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Re: re: Iridium to de-orbit their satellites?



on 3/12/00 11:02 AM, Eric Rosenberg/Jennifer Gruber at wd3q@erols.com wrote:

> Whether you liked them or not, Iridium's failure will
> undoubtedly have a massive impact on the satellite industry and
> LEOs in particular.  We've seen it at ORBCOMM (my employer). At
> an ITU meeting last week in South America, *all* the LEO
> companies -- operating or proposed (Orbcomm, Globalstar, ICO,
> Teledesic, and Skybridge at the meeting I participated in) took
> a lot of heat, cynicism and skepticism.  It really is to
> everyone's advantage that *all* succeed.
> 

Why?  What good is a technology if it isn't needed?  Sure, it's a cool toy
and for us hams with out little "pistol" stations and what not we can afford
to have lightly used, experimental toys up there.  But commercially it
doesn't fly.

Iridium failed because there is this thing called "terrestrial cellular."
Terrestrial cellular today covers the vast majority of the earth.  In the
US, it is rare where you do not find some 800 MHz cellular coverage.  And if
you don't, why do you need to be there?

Same thing goes for the entire world.  Every major population center has
cellular service of some kind.  And with the merging of cellular
technologies (3rd Generation stuff), a single phone will be able to be used
anywhere in the world.

Business users were the main targets of Iridium as the cost was just too
high for the average Joe on the street.  So the market was already reduced.
However, business travelers usually travel in major population centers.  So
they already have phone servcie.  Why carry a big clunky phone when I can
rent a small one somewhere for a fraction of the cost?

The only people who needed Iridium were folks climbing Mount Everest, people
in the Gobi or Sahara desserts or out in the middle of an ocean.  I don't
see many thriving centers of industry in any of those places.  Additionally,
there are satellite phone services that are available for those folks and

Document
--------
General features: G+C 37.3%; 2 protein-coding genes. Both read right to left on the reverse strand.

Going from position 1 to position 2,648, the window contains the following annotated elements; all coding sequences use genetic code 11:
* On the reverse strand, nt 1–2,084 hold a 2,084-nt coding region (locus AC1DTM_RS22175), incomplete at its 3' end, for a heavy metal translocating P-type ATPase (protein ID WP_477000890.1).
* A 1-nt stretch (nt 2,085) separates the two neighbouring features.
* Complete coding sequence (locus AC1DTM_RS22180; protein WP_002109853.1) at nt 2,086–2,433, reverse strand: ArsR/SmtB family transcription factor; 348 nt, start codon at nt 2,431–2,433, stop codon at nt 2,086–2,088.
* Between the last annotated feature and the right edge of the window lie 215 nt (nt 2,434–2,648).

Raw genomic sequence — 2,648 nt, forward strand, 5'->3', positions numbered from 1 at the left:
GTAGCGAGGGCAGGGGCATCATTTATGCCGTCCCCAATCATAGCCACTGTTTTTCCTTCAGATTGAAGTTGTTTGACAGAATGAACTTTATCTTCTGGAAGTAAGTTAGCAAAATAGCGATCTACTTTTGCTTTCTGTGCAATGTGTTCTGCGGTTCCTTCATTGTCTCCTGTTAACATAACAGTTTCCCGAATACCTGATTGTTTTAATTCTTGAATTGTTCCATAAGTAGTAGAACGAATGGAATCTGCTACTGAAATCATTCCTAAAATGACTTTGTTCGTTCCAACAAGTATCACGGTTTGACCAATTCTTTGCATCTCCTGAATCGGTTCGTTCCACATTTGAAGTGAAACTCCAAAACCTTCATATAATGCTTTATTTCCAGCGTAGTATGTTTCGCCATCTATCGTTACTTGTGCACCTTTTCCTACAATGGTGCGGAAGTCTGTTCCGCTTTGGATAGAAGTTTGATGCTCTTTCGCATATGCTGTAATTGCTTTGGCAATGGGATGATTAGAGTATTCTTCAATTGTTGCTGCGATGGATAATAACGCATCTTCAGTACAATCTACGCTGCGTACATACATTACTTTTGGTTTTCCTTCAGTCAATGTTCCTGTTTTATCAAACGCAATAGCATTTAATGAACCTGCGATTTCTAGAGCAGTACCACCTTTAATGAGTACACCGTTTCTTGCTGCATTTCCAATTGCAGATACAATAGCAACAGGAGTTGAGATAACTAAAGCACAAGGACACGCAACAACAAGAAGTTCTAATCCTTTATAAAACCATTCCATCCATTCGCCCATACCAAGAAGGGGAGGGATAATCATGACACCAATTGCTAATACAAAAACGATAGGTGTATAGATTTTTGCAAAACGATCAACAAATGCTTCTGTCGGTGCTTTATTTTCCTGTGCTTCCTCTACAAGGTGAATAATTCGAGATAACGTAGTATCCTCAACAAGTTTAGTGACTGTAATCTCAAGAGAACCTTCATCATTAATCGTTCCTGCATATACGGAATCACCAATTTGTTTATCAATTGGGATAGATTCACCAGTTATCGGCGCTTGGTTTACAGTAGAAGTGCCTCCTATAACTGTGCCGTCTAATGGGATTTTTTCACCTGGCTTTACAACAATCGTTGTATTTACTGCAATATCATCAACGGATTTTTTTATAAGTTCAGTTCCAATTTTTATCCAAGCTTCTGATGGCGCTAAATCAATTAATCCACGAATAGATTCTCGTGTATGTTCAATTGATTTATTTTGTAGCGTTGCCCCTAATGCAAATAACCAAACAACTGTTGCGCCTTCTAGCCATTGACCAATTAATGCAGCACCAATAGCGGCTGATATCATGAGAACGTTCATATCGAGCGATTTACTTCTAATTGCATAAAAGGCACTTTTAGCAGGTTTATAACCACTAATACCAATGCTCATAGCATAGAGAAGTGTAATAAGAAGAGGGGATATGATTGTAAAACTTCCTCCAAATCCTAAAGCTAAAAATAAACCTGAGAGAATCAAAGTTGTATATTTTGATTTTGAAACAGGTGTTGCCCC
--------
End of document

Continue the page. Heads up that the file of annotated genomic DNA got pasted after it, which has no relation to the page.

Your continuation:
have been for some time.

The bottom line is there was no sustainable market for Iridium.  The same
goes for ALL of the other LEOS that are planning on providing a service we
already have on the ground.

> Funny about all is.  The success or failure of these systems
> seems more to be related to perceptions than reality.  Iridium's
> phone and pagers do work. Globalstar's phones and packet service
> do work.  Orbcomm's data service does work.  New or different
> technology seems to scare regulators and the marketplace.

Of course it works.  It's not a matter of new technology scaring anyone.  We
as the technical elite like to think that just because it's a new technology
that it should be embraced with open arms.  Well, in the commercial world
that argument just doesn't hold any water.  Technology has to be useful to
the masses.

Computers are useful cause they are cheap.  So are terrestrial cell phones.
If neither of these technologies had a sustainable market, they would go
away too.  Or if something cheaper was able to replace one of these, they
would go away as well.

If Iridium was the only wide area phone service available, if we didn't have
most of the world covered with normal cellular, then it WOULD be a viable
and sustainable technology.

Satellites just won't work where a ground based system will do.  Fiber
optics can carry a ton of data bandwidth.  More than we really need.  They
can be installed and maintained (and repaired!) for much less than a
satellite system.  So all these far flung dreams of a constellation of
satellites carrying commercial internet data are just that - far flung
dreams.  Unless it truly can be made cheaper and easier to the average
consumer, it won't fly.  And with a satellite based system, I doubt it can
be at least today.

The reason, IMHO, that geo-synch sats work for carrying telecommunications
is because they are able to cover HUGE amounts of the earth, large amounts
of traffic and they can essentially broadcast to all earth stations
simultaneously via one signal path.  However, even for telephone traffic,
the move has begun to be toward laying fiber optic cable on the ocean floor.
In fact, the US and Japan have been linked by fiber cables for about 10
years now.  More and more phone traffic is being moved to such a system
(funny how we come full circle as it used to be underwater cable!).  You
don't have the propagation delay and the cost is a lot less.

Well, enough ranting.  I wish all the LEO folks luck.  Unless they are able
to develop a LOW cost system, their days are numbered.

73,

Jon
KE9NA


-------------------------------------
Jon Ogden
KE9NA

Member:  ARRL, AMSAT, DXCC, NRA

http://www.qsl.net/ke9na

"A life lived in fear is a life half lived."

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